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Court orders Netherlands to stop F-35 parts delivery to Israel

An F-35 fighter jet returns to a Danish air force base on October 1, 2023
— The Hague (AFP)

The Netherlands must stop delivering parts for F-35 fighter jets used by Israel in the Gaza Strip, after a Dutch court Monday ruled there was a "clear risk" the planes would be involved in breaking international humanitarian law.

The Appeals Court in The Hague sided with a group of human rights organisations that argued the parts contributed to violations of law by Israel in its war with Hamas.

"The court therefore orders the State to put an end to the further export of F-35 parts to Israel within 7 days," said the ruling.

"There is a clear risk that serious violations of humanitarian law of war are committed in the Gaza Strip with Israel's F-35 fighter planes," added the judge.

The US-owned F-35 parts are stored at a warehouse in the Netherlands and then shipped to several partners, including Israel, via existing export agreements.

In December, the District Court in The Hague had said that supplying the parts was primarily a political decision that judges should not interfere with.

"The considerations that the minister makes are to a large extent of a political and policy nature and judges should leave the minister a large amount of freedom," the court ruled at the time.

But the appeals court overturned this ruling, saying the Netherlands "must prohibit the export of military goods if there is a clear risk of serious violations of the humanitarian law of war."

"Israel does not take sufficient account of the consequences for the civilian population when conducting its attacks," said the court.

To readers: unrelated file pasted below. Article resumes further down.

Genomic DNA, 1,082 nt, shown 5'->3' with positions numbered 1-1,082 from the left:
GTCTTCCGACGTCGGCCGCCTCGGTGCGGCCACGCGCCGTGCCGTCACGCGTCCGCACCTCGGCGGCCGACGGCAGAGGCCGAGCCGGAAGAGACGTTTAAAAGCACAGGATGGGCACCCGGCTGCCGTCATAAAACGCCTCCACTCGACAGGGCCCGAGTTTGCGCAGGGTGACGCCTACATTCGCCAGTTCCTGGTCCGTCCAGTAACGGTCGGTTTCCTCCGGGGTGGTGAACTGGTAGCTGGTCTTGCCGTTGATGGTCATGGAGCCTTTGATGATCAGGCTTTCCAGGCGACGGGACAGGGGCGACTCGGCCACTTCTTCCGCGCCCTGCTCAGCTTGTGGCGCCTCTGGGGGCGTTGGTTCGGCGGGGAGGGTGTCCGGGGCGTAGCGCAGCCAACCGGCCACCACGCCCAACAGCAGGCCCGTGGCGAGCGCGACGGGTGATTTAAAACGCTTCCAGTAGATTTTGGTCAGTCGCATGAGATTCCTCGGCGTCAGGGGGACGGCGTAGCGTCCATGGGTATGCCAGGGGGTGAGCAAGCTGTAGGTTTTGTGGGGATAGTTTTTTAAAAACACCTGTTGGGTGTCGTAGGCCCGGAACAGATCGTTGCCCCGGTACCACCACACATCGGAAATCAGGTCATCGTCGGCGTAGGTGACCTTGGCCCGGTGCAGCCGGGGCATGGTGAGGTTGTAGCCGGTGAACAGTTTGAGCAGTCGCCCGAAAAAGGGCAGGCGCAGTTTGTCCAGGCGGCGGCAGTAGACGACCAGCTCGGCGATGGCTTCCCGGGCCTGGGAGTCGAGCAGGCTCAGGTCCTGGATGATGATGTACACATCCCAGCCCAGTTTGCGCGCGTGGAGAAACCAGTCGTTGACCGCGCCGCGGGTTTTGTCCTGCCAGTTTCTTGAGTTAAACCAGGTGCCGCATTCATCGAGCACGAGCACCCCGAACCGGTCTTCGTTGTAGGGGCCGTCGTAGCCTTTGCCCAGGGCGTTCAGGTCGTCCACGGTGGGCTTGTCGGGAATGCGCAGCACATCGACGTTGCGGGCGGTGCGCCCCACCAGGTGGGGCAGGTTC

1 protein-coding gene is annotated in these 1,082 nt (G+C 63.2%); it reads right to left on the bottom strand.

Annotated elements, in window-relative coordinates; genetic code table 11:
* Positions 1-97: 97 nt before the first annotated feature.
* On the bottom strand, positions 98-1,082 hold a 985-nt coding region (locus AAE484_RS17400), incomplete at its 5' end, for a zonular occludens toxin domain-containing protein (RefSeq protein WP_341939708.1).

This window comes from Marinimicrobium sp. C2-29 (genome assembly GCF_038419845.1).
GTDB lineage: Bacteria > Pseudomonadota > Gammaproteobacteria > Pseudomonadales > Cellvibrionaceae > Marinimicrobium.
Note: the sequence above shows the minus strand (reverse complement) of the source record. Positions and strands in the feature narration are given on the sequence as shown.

The attacks in Gaza "have caused a disproportionate number of civilian casualties, including thousands of children."

The war was launched in response to the unprecedented attacks on Israel by Palestinian militant group Hamas on October 7.

Those attacks resulted in the deaths of around 1,160 people, mostly civilians, according to an AFP tally based on official Israeli figures.

Militants also seized about 250 hostages, according to an AFP tally based on official Israeli figures. Israel says around 130 are still in Gaza, though 29 are thought to be dead.

Israel has responded with a relentless offensive in Gaza that the territory's Hamas-run health ministry says has killed at least 28,340 people as of Monday, mostly women and children.

- 'Close its eyes' -

Dutch authorities had said it was not clear whether they even had the power to intervene in the deliveries, part of a US-run operation that supplies parts to all F-35 partners.

Government lawyers also argued that if the Dutch did not supply the parts from the warehouse based in the Netherlands, Israel could easily procure them elsewhere.

Export licences were granted in 2016 for an unlimited time, but the court ruled the situation had radically changed since then and the government had to take that into account.

"The fact that the licences are concluded for an unlimited time does not mean that the State can close its eyes to what happens afterwards," said the court.

Dutch trade minister Geoffrey van Leeuwen said the government was "of course disappointed" by the verdict and would appeal to the Supreme Court.

In the meantime, the government would "of course" fulfil the court's ruling "in full," added the minister, cited by Dutch news agency ANP.

International law experts have told AFP that human rights violations are likely being carried out by both parties to the conflict.

The International Court of Justice in The Hague, which rules on disputes between states, has said Israel must do everything possible to prevent genocidal acts in Gaza.

That ruling "strengthens our confidence in a positive ruling in our case," said PAX Netherlands, one of the rights groups involved in the appeal.

"This positive ruling by the judge is very good news. Especially for the civilians in Gaza," said Michiel Servaes, head of Oxfam Novib, another group involved in the appeal.